Tuesday, 26 January 2016

NES style game in Unity - Part 8 - Storing the levels!

Hello and welcome to the 8th part of my thoughts on creating an NES style game with Unity!
I'm still at the beginning of developing my game. Before going into it I want to do some preparations and also learn some new things. My newest  idiocy is about storing the levels. So originally I started to create my levels in Tiled which is an absolutely amazing editing tool for tilemap based levels. So sounds perfectly ideal for me. But there are a few things that it can't store. So after reading a lot about NES game development I was thinking about storing the levels the same way as NES did.
Castlevania intro nametable
Opening scene of Castlevania with the tile indexes in hexadecimal.
Original image source: http://www.dustmop.io/blog/wp-content/uploads/2015/04/castlevania-nt.png

What if I store the levels in simple text files? I can spend 1 byte / tile instead of wasting a lot in an XML file. Tiled uses XML and it stores many data. And nowadays actually XML is not a big deal in term of filesize and memory and it's easy to serialize and deserialize. So why do I go that far? Because... why not? Because for what I want, using simple binary format is perfect.

I can store my levels like NES did. Nametable with 32x30 tiles. 960 KiB data per a so called nametable. It'll store the tiles. Other than the 960 KiB tile data I can use more space for attribute table, and other things that comes to my mind. Of course I won't copy 100% that NES did. Probably I'll use additional bytes to store additional data.

The good thing is that it's easy to create an editor for this. I'll do it in Unity. A separate map editor that can write and read maps. It's a fun challenge actually and I am looking forward to complete it.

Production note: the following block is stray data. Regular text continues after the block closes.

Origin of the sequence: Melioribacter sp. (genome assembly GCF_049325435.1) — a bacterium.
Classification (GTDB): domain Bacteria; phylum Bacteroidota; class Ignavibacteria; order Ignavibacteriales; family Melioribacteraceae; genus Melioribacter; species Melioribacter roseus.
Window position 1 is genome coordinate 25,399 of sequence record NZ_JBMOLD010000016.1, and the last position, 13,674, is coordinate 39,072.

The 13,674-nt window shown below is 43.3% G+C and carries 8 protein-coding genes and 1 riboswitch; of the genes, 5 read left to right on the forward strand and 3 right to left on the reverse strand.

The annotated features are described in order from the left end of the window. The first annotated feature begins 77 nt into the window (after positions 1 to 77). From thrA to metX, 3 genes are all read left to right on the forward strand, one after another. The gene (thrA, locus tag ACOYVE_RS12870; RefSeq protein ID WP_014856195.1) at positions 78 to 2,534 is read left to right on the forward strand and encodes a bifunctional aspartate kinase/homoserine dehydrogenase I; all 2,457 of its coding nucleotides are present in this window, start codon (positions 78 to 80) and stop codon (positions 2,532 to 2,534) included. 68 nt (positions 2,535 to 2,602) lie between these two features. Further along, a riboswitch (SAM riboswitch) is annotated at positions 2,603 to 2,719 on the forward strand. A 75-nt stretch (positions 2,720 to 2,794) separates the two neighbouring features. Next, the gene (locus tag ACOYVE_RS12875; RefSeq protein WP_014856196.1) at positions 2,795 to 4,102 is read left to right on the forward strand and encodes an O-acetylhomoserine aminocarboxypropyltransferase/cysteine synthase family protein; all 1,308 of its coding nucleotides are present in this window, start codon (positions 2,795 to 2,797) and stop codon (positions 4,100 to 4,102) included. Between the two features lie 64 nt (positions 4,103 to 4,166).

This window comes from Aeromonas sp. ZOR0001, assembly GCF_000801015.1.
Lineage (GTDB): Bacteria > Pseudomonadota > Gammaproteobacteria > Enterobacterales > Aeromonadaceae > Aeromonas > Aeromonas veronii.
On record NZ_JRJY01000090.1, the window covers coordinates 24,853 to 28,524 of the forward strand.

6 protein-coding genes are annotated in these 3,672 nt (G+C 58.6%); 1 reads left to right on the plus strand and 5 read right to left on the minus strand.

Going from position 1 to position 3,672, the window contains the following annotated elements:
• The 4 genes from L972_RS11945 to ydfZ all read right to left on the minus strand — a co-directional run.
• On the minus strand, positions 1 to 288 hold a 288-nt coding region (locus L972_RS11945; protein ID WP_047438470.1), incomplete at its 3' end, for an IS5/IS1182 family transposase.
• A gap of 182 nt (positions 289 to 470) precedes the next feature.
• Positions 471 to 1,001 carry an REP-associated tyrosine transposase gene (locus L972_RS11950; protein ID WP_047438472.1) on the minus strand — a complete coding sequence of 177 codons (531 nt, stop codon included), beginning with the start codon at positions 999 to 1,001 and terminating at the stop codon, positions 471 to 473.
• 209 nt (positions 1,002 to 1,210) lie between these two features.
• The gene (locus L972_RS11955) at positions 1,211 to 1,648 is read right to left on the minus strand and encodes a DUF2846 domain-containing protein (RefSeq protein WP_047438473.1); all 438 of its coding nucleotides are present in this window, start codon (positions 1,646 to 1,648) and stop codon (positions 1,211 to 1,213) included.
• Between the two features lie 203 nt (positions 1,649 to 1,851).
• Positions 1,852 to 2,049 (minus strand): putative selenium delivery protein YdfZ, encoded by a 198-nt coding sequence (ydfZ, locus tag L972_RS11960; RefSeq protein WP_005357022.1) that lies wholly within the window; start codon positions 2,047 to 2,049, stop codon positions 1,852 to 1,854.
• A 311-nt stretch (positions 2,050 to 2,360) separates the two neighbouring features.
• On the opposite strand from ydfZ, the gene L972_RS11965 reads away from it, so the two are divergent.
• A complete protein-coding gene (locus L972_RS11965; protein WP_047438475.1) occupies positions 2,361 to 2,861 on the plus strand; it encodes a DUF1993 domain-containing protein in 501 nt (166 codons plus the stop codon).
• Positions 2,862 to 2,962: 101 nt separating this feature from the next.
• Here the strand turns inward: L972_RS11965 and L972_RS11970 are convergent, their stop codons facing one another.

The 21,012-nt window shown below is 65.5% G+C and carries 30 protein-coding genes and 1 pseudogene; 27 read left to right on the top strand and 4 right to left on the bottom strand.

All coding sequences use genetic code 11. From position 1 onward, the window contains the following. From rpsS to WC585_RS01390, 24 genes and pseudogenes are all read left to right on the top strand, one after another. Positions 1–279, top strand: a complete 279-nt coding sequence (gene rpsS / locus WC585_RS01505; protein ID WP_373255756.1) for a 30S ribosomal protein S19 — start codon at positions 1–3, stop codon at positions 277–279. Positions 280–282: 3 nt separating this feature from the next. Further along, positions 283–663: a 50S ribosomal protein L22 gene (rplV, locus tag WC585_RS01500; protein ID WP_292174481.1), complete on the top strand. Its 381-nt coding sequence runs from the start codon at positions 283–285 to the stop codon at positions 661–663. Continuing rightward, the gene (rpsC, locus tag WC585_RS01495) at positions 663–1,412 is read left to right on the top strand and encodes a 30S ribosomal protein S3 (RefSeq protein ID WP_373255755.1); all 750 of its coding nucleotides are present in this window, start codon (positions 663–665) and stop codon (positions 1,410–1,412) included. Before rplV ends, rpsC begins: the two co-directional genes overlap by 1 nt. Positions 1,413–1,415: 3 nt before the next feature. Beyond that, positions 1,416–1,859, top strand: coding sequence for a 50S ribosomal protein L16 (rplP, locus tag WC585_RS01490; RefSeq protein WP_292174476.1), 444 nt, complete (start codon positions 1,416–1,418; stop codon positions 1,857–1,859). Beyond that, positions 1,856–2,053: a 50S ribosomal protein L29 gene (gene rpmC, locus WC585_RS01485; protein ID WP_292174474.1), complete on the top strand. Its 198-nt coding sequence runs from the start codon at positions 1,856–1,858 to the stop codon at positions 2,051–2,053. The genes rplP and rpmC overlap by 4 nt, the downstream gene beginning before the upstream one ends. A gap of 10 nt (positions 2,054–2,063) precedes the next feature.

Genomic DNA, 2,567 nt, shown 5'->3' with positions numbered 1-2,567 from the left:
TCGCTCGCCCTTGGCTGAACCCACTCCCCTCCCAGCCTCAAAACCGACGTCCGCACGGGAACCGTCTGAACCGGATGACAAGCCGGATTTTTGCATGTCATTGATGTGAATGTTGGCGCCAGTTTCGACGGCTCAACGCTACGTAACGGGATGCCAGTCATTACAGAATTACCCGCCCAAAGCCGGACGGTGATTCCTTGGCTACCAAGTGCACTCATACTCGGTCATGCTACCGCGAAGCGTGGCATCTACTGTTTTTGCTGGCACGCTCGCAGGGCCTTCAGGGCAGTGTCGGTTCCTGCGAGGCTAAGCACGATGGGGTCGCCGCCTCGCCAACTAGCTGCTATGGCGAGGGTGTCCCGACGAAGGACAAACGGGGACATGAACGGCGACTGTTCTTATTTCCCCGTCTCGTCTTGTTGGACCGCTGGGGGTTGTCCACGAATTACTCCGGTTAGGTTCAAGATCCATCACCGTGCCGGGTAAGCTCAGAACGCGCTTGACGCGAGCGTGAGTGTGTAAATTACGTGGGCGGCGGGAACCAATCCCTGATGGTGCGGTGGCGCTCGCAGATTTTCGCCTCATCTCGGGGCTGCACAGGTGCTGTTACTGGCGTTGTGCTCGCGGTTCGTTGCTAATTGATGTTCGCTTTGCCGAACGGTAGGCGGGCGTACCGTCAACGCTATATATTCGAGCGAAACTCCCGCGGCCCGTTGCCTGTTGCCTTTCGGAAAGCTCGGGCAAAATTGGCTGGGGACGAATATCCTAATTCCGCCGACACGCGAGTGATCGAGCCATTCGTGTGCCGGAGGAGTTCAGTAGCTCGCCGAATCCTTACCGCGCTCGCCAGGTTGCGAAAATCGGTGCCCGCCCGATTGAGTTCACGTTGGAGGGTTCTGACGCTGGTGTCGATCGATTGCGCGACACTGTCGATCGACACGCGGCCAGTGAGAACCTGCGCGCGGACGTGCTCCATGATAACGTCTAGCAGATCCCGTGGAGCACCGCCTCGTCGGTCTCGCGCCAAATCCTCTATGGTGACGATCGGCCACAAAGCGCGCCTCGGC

Reading this format will be easier than the XML I have right now. The XML stores lots of unnecessary data but it doesn't store attribute table. Yeah, it's a very old school method and hard to read the files as a human but the program will handle it with ease.

Obviously, reading all the data is not enough, I need to write some simple scripts to that turns the data to graphics. probably I'll use multiple sprites and multiple materials for this. Multiple materials will be needed for the different palettes, however the texture where the tileset comes from will be the same. Except if I'll need to use more than one tileset for a scene. in that case, I'll need some trick since normally this method can read only 256 different tiles and it assumes there is only one tileset / nametable. Other interesting topic is the collision handling. I'll need to have a definition for different tiles. Which one is passable which one is a slope, which one is a wall, etc...

Hopefully I can post a video about the editor itself soon.